Lana Kandalaft, PhD
University Medical School, Lausanne (CHUV)
2019 Dearborn Family Pilot Study Award
Development of personalized cancer vaccination strategies in ovarian cancer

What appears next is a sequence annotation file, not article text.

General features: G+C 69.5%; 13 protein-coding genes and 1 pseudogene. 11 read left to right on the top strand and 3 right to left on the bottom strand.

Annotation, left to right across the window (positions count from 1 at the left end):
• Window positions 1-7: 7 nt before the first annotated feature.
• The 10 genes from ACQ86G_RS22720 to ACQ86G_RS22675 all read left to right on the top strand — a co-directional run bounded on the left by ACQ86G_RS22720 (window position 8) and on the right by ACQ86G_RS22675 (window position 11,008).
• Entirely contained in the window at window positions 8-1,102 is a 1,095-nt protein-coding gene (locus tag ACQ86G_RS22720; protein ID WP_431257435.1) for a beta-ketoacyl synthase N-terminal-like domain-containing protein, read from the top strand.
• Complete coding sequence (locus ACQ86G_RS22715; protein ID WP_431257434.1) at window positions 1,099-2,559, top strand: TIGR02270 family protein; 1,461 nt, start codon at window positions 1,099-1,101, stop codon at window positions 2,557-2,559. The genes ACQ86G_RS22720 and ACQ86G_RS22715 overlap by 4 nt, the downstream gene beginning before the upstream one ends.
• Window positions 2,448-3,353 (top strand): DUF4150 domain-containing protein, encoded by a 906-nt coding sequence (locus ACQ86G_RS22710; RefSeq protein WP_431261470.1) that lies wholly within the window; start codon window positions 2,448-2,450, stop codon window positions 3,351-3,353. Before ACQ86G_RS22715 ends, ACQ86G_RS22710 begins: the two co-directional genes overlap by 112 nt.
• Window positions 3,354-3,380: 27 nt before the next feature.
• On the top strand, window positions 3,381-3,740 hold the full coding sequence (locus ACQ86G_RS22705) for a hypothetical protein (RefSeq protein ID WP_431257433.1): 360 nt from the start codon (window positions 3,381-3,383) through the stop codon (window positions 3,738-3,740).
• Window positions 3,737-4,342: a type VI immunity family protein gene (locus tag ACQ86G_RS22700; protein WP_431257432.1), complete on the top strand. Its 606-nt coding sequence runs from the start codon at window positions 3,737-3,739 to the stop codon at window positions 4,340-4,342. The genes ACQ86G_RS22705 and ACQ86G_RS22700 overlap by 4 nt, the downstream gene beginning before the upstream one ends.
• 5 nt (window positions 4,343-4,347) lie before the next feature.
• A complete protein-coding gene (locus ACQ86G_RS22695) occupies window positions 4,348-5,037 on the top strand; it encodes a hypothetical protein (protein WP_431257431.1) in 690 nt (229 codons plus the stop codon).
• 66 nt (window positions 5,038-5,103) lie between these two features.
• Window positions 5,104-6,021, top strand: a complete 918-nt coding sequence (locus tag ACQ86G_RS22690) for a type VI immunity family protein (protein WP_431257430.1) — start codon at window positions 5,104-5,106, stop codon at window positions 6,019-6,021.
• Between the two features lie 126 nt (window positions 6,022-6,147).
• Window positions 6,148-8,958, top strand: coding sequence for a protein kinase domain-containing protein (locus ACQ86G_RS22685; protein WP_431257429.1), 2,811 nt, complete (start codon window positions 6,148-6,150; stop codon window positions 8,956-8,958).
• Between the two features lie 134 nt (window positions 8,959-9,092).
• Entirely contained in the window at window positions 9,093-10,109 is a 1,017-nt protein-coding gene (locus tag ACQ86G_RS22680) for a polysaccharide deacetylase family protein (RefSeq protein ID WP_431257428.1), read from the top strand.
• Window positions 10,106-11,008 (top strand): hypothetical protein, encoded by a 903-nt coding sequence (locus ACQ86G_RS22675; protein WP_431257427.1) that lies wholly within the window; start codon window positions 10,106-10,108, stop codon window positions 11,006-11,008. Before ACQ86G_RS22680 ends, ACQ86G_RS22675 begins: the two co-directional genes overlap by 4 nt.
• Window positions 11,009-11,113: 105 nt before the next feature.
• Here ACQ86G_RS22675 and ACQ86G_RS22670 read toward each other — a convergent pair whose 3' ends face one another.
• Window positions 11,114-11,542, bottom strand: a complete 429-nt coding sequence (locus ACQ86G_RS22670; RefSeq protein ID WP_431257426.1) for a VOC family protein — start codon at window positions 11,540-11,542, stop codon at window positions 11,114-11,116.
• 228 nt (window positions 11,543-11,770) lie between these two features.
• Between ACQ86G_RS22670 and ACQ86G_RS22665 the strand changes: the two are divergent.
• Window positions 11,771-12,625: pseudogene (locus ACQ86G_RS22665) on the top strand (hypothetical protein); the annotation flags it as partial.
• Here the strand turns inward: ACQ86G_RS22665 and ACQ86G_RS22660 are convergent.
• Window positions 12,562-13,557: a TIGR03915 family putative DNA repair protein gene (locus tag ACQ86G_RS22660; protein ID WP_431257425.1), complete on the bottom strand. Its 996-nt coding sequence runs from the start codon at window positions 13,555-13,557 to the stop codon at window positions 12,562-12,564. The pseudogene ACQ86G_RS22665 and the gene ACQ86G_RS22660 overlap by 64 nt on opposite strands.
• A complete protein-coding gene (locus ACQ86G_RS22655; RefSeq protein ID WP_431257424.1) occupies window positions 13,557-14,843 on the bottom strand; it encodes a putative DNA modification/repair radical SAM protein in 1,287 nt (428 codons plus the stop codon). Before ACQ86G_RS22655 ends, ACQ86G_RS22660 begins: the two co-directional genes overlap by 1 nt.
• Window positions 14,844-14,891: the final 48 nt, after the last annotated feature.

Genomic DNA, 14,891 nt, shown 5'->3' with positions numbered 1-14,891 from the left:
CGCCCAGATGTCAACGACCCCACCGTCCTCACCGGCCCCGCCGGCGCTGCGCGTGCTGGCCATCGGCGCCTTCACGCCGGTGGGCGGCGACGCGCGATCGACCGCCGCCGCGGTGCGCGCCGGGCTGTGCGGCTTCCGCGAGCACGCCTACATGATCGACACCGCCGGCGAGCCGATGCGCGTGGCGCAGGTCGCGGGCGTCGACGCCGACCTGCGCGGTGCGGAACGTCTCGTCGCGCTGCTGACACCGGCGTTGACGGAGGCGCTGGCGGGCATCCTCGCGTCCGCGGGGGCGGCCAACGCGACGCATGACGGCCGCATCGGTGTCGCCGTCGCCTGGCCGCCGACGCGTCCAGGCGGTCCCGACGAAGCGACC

As ovarian cancer lacks specific symptoms, most patients are diagnosed at an advanced stage whereby treatment response is poor. One option for treatment is to activate the patient’s own immune system using individually tailored vaccines to fight off ovarian cancer. The immune system can be stimulated into action by antigens—substances present on the surface cells. As cancer cells divide rapidly, they accumulate many gene mutations along the way which can serve as antigens. These gene mutations can be unique to the patient (private neoantigens) or present in different patients with the same or different type of cancers (shared tumor antigens). Studies have shown that the unique, private neoantigens are more effective than shared tumor antigens in activating the immune system, resulting in complete tumor regression and long-term remission. Sophisticated genome-sequencing and algorithms are used for identifying tumor neoantigens that may be effective for a patient. However these procedures can take around 6 months and are unsuitable for advanced stage patients. To address this issue, Dr. Kandalaft will use a mouse model to investigate the feasibility of personalized vaccines. Personalized vaccines would comprise of a patient’s own dendritic cells and whole tumor tissue mixture prepared in the clinic, and then be infused into the patient to activate the immune system to seek out and kill cancer cells based on their tumor neoantigen expressions. The major advantage is that the patient’s whole tumor mixture can encompass all tumor neoantigens present in the cancer. Patients would be treated immediately with the vaccine without the need to identify neoantigens. The vaccine preparation method is straightforward and potentially useful in other cancer types as well.